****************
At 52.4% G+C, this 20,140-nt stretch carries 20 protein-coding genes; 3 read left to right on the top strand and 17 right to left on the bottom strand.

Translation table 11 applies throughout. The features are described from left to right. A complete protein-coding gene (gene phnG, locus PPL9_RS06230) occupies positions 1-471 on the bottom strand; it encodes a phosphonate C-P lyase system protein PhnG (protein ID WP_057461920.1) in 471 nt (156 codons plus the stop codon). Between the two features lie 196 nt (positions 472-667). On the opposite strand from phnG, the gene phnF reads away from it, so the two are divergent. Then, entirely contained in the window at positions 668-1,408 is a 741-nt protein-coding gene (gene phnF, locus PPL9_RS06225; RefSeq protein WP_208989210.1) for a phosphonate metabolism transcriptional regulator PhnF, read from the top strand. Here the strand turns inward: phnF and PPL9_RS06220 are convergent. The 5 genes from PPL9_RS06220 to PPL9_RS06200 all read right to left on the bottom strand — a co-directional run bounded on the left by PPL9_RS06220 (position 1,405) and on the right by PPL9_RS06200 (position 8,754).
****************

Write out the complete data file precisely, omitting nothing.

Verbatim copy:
At 52.4% G+C, this 20,140-nt stretch carries 20 protein-coding genes; 3 read left to right on the top strand and 17 right to left on the bottom strand.

Translation table 11 applies throughout. The features are described from left to right. A complete protein-coding gene (gene phnG, locus PPL9_RS06230) occupies positions 1-471 on the bottom strand; it encodes a phosphonate C-P lyase system protein PhnG (protein ID WP_057461920.1) in 471 nt (156 codons plus the stop codon). Between the two features lie 196 nt (positions 472-667). On the opposite strand from phnG, the gene phnF reads away from it, so the two are divergent. Then, entirely contained in the window at positions 668-1,408 is a 741-nt protein-coding gene (gene phnF, locus PPL9_RS06225; RefSeq protein WP_208989210.1) for a phosphonate metabolism transcriptional regulator PhnF, read from the top strand. Here the strand turns inward: phnF and PPL9_RS06220 are convergent. The 5 genes from PPL9_RS06220 to PPL9_RS06200 all read right to left on the bottom strand — a co-directional run bounded on the left by PPL9_RS06220 (position 1,405) and on the right by PPL9_RS06200 (position 8,754).